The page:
The rolling protests have become sort of routine. Protestors load up in buses and pickup trucks and head out to the government ministry they're picketing that day. Legions of PDRC security guards on motorcycles zip around, blocking traffic so the motorcade can get across Bangkok unhindered. At the government office, protestors block the entrances, speakers make fiery anti-government speeches and a protest leader, usually Suthep but not always, meets with government workers to encourage them to support the protest movement. 
Suthep Thaugsuban (left), leader of the anti-government protests, meets with Kittipong Kittayark at the Ministry of Justice.

That was how things played out Tuesday. Protestors blocked the entrances to the building while Suthep met with Kittipong Kittayark, the Permanent Secretary of the Thai Ministry of Justice. After the meeting the protestors had a picnic lunch of chicken and basil. Then they loaded up in their trucks and buses and went back to Lumpini Park. 

There are more photos of Tuesday's protest in my archive or available from ZUMA Press

Finally, most of the photos in my archive are available for editorial use or self fulfillment as prints. If you see something you'd like to use or just hang on the wall, click on the "Add to Cart" button and follow the onscreen prompts. 

Monday, April 7, 2014

Red Shirts Come to Bangkok

A Red Shirt supporter with photos of Thaksin and Yingluck.

The Red Shirts, the populist supporters of exiled former Prime Minister Thaksin Shinawatra and his sister, current PM Yingluck Shinawatra, rallied in the Bangkok suburbs this weekend. 

Anti-government protestors led by Suthep Thaugsuban have been rallying and marching and protesting against the Shinawatra family's involvement in Thai politics for months now. The protests have sometimes been bloody but the government is still in power. The Thai courts are now involved and there is concern in the Red Shirt ranks that the courts may do something the protestors have not been able to do - bring down the government. If the courts rule against Yingluck, she could be forced to step down immediately. Suthep is waiting in the wings ready to form his own government and "reform" Thai politics. 
Red Shirt supporters reach out to wash Red Shirt leader Nattawut Saikua's hands as he walks through a crowd of Reds. 

This is a scenario the Red Shirts are familiar with because only a few years ago the popularly elected Prime Minister Samak Sundaravej, (then running in the Thai Rak Thai party, the forerunner to Pheu Thai) and the hand picked favorite of ousted PM Thaksin Shinawatra, was forced out of office by the courts because he hosted a cooking show while he was in government. The court ruled that it was a conflict of interest and forced his government out. That ruling has been called a "judicial coup" by Red Shirt supporters and it set up the conditions that allowed the Thai Democrats to form a minority government, which in turn led to the 2010 Red Shirt protests and subsequent military crackdown against the Red Shirts. 
Red Shirts at the rally Sunday. 

The Red Shirts are concerned that conditions are ripe for a second judicial coup. They vow to defend the government. The weekend rally in the suburbs was to show support for the government. 

The protestors in Bangkok vow to overthrow the government. Their ongoing protests are to further that end. There appears to be no middle ground.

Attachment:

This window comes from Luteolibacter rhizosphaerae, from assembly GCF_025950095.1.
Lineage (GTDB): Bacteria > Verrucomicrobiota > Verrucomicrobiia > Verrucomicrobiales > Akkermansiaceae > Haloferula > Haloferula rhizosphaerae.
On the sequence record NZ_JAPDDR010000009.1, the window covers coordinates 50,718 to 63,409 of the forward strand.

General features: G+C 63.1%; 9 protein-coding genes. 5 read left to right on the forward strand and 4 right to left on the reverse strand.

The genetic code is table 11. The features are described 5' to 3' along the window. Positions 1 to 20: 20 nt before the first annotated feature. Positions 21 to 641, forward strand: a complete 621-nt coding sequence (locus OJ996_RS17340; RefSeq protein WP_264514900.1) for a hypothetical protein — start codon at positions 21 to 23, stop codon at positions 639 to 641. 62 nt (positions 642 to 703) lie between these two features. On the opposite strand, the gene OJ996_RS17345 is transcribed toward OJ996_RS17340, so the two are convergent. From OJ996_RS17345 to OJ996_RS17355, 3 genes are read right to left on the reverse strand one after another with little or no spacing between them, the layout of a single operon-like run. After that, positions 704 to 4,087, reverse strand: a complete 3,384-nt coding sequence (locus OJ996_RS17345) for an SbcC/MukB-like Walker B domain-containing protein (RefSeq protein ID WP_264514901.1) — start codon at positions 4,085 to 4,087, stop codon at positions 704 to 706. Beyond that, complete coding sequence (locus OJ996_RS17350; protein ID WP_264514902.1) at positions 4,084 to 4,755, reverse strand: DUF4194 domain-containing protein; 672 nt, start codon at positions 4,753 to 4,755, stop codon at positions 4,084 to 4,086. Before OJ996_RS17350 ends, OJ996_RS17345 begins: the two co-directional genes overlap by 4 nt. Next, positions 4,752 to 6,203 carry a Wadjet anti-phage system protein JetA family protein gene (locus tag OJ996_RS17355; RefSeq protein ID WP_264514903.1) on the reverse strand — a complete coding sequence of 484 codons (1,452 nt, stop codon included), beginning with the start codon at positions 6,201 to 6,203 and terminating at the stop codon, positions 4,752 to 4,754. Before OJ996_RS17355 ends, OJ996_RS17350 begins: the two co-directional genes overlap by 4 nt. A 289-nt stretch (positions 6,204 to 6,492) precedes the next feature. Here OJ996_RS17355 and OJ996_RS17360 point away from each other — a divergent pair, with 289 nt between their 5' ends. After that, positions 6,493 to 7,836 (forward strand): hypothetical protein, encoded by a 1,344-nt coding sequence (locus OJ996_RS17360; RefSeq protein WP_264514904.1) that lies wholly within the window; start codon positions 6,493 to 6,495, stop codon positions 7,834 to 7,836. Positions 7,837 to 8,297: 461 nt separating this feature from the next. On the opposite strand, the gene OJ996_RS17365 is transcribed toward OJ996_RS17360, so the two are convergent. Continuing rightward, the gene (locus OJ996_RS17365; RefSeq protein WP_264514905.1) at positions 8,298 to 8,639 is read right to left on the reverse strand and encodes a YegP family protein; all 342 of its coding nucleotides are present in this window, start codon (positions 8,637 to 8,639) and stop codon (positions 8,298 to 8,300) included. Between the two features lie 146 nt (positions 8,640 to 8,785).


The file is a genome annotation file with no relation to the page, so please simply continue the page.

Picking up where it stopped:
Finally, most of the photos in my archive are available for editorial use or self fulfillment as prints. If you see something you'd like to use or just hang on the wall, click on the "Add to Cart" button and follow the onscreen prompts. 

Friday, April 4, 2014

50mm Goodness

An exercise group works out in Lumpini Park, photographed with my 50mm f1.2 lens using f1.6.

One of the questions I get a lot in photo workshops is “What camera and lens should I buy?” “Should I get a Canon or Nikon ‘full frame’ body and a 24-70mm f2.8 L zoom? Or should I get an APS sized sensor and a “kit” lens? Or should I be buying prime lenses?” 

I carry a heavy bag full of gear so I'm ready for every eventuality. I don’t go out for a serious day of photography without two full frame bodies, a 24mm f1.4, 50mm f1.2, 100mm f2 and 200mm f2.8 lenses. I also carry a Micro 4:3 body with a 12mm, 20mm and 45mm lenses (equal to 24, 40 and 90 in full frame terms). 

The truth is though that most people make too much of what lenses to buy. They could improve their photography by really learning to use just one lens.

There’s a lot to be said for keeping it simple. Jerome Delay, a photographer with the Associated Press, has been making remarkable photos from some of the most troubled places on the planet with just one camera and a 50mm lens.

Working with just one lens forces you to really work a scene. If you want to see it differently you don’t just put another lens on the camera. You explore the scene with the lens you have. A 50mm lens doesn’t have the distortion that is common to many wide angles. And it’s much easier to carry just one lens and camera than a bag full of lenses and cameras.

The New York Times wrote about Delay’s photography with a 50mm lens last year. It should be required reading for anyone who wants to buy a new lens.

Most of the photos in my archive are available for editorial use or self fulfillment as prints. If you see something you'd like to use or just hang on the wall, click on the "Add to Cart" button and follow the onscreen prompts.